Many business owners have misconceptions about selling their company. I have learned these twelve common misconceptions from my 26 years of M&A (mergers and acquisitions) experience as: 1) Vice President of M&A for two large publicly held companies, 2) Managing Director of a nationwide M&A advisory firm and 3) now as President of TIGER Brokerage Group. Commonly the sale of the company is the biggest financial decision an owner makes. Consequently, a mistake made in selling the company can be very expensive but can be avoided.

Published: CSA Journal 29, December 2005


By Edward W. Towers, CSA and CBI

CSA’s commonly counsel seniors on health, tax, financial planning, estate planning, investments, and insurance matters. One frequently ignored area is transfer planning (A.K.A. exit planning) for seniors who own companies. An exit plan considers the various alternatives for an owner to transfer ownership and puts in writing the desired plan (with a timetable) on how to turn over the company to the new owner. It is like an estate plan but it is for the company. By recommending the development of an exit plan for clients in need of one, a CSA can be of great service. The opportunity to be of help in this area is more beneficial, possibly more important than having a will. This situation occurs more frequently than most CSA’s realize.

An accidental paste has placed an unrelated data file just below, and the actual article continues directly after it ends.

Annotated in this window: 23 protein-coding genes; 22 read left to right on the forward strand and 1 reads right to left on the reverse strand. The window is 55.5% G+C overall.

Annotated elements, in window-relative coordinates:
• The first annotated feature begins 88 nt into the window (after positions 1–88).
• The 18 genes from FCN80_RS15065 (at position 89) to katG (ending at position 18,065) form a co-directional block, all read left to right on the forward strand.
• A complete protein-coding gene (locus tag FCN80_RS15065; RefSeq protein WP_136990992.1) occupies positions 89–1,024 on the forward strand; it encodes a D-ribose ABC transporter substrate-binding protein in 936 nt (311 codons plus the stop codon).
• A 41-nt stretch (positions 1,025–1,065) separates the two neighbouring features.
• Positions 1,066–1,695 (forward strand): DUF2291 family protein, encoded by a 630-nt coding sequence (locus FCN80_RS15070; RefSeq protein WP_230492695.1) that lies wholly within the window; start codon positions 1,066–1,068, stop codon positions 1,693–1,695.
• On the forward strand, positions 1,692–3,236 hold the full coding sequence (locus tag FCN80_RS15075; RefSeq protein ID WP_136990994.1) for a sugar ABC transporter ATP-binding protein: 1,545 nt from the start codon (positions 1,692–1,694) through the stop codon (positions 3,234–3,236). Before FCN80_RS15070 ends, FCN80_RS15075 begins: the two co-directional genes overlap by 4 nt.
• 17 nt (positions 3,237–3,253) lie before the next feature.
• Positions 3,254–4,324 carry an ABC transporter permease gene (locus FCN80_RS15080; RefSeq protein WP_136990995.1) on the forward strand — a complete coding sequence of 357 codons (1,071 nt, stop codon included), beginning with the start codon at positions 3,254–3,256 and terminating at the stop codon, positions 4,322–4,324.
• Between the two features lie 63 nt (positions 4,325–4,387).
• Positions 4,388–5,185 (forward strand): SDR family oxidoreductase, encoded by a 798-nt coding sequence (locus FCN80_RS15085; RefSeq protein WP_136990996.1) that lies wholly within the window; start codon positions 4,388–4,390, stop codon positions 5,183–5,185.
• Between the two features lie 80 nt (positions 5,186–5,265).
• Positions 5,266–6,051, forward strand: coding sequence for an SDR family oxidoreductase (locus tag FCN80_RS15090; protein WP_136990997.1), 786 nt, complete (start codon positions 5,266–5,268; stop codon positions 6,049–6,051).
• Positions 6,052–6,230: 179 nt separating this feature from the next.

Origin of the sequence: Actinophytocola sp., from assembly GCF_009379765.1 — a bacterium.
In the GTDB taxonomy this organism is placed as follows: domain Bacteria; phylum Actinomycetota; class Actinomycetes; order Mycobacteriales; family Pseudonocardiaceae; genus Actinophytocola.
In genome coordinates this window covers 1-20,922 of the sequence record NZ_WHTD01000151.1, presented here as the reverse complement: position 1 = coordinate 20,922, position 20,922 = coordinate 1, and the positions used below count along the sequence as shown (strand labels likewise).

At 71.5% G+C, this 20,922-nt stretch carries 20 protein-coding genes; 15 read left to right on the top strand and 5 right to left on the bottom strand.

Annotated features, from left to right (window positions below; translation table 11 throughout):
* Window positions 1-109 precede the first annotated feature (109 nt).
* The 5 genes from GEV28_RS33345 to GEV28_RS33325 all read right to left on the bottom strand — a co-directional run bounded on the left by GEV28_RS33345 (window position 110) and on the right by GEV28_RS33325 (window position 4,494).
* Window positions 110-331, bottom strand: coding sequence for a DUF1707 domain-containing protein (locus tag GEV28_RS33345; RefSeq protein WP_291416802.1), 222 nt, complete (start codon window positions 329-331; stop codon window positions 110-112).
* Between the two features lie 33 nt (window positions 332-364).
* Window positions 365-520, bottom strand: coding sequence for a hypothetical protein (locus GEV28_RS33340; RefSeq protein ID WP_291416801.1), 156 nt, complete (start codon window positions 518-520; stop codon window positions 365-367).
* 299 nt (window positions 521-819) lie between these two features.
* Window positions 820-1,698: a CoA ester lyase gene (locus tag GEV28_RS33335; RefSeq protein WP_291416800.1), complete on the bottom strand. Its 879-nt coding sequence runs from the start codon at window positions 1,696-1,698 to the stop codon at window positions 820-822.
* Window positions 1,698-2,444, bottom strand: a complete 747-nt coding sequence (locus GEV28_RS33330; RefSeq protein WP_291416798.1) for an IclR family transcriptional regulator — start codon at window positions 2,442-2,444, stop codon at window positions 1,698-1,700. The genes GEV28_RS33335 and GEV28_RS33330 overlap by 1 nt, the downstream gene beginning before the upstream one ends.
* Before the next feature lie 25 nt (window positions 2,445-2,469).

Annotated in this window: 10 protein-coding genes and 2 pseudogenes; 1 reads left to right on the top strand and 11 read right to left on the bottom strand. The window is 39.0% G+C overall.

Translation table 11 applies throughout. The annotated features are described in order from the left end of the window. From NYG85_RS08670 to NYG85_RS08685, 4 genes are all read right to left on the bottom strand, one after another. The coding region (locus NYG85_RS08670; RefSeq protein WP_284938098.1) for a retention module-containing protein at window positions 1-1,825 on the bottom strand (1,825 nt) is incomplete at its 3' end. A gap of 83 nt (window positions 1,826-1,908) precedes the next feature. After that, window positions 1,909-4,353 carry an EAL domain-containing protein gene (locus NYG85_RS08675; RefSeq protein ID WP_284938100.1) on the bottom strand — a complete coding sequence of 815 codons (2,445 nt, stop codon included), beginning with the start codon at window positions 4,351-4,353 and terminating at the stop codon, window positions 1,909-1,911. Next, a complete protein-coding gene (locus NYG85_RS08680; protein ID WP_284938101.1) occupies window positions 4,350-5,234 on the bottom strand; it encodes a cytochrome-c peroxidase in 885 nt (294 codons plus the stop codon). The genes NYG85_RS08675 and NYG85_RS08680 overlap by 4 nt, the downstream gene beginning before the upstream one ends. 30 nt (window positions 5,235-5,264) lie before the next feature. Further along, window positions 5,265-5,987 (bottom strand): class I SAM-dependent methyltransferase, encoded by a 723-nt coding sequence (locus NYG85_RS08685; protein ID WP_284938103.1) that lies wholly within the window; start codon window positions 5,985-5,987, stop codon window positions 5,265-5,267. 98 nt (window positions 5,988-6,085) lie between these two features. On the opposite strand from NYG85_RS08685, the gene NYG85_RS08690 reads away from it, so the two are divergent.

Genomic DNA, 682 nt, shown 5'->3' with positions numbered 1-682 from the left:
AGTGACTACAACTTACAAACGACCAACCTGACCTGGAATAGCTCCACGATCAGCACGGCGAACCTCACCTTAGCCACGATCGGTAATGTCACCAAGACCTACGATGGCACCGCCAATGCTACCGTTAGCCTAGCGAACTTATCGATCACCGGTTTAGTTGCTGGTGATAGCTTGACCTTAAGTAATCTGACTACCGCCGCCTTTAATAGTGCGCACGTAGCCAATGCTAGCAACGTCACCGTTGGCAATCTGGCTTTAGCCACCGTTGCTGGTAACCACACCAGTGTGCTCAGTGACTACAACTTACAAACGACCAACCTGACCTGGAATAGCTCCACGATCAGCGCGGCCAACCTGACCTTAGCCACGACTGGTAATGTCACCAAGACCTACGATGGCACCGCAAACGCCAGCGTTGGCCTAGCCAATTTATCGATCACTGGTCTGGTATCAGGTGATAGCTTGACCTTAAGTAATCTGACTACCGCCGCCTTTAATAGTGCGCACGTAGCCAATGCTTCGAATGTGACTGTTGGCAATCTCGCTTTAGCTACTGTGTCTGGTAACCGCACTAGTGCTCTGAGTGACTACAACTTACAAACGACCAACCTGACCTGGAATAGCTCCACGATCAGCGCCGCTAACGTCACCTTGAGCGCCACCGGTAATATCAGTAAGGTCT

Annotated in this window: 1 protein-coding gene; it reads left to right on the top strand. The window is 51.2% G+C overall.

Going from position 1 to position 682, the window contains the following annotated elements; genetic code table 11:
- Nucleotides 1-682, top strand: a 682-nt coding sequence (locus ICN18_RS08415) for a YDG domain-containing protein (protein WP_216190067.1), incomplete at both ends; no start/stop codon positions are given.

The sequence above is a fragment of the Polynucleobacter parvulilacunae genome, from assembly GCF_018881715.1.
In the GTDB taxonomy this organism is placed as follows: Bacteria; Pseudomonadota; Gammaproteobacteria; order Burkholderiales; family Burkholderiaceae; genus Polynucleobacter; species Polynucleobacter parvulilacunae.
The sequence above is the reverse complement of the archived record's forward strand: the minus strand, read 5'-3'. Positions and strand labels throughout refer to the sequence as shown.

Citizens over 55 years of age own thirty-one percent of businesses in the U.S. We estimate that only fifteen percent of company owners have exit plans. In portfolio management, personal financial planners advise paying attention to diversification across the various classes (e.g. stocks, bonds, cash, etc.). A study by Vanguard has shown that asset allocation is the most important factor in investing (more than the actual selection of individual stocks!). Although diversification receives the majority of the publicity, a business owner’s largest investment, his company, surprisingly is often ignored. Commonly, three quarters of an owner’s net worth are tied up in his company. Having so much equity tied up in one investment is very risky – especially for senior citizens. Furthermore, it is worse that most business owners don’t have any plan for transferring or exiting.